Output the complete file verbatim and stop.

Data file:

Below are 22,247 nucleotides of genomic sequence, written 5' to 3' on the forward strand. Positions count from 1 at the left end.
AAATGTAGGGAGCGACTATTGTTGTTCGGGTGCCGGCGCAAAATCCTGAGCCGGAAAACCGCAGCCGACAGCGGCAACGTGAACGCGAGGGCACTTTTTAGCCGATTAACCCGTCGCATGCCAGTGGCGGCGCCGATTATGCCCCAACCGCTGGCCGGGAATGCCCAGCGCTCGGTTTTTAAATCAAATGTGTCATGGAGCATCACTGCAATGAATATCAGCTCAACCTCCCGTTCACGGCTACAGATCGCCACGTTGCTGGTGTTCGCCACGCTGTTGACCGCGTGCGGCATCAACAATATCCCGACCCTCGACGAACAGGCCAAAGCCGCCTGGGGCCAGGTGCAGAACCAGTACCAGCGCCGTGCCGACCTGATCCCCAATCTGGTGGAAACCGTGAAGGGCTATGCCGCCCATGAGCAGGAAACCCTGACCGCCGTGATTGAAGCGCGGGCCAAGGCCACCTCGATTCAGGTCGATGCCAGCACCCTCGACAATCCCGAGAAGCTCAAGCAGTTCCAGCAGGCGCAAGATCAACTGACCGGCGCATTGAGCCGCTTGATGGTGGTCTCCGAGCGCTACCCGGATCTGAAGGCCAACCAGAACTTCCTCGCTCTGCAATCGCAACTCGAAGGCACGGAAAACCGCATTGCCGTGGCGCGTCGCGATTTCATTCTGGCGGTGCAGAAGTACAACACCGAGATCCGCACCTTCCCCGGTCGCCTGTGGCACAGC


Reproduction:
Below are 22,247 nucleotides of genomic sequence, written 5' to 3' on the forward strand. Positions count from 1 at the left end.
AAATGTAGGGAGCGACTATTGTTGTTCGGGTGCCGGCGCAAAATCCTGAGCCGGAAAACCGCAGCCGACAGCGGCAACGTGAACGCGAGGGCACTTTTTAGCCGATTAACCCGTCGCATGCCAGTGGCGGCGCCGATTATGCCCCAACCGCTGGCCGGGAATGCCCAGCGCTCGGTTTTTAAATCAAATGTGTCATGGAGCATCACTGCAATGAATATCAGCTCAACCTCCCGTTCACGGCTACAGATCGCCACGTTGCTGGTGTTCGCCACGCTGTTGACCGCGTGCGGCATCAACAATATCCCGACCCTCGACGAACAGGCCAAAGCCGCCTGGGGCCAGGTGCAGAACCAGTACCAGCGCCGTGCCGACCTGATCCCCAATCTGGTGGAAACCGTGAAGGGCTATGCCGCCCATGAGCAGGAAACCCTGACCGCCGTGATTGAAGCGCGGGCCAAGGCCACCTCGATTCAGGTCGATGCCAGCACCCTCGACAATCCCGAGAAGCTCAAGCAGTTCCAGCAGGCGCAAGATCAACTGACCGGCGCATTGAGCCGCTTGATGGTGGTCTCCGAGCGCTACCCGGATCTGAAGGCCAACCAGAACTTCCTCGCTCTGCAATCGCAACTCGAAGGCACGGAAAACCGCATTGCCGTGGCGCGTCGCGATTTCATTCTGGCGGTGCAGAAGTACAACACCGAGATCCGCACCTTCCCCGGTCGCCTGTGGCACAGC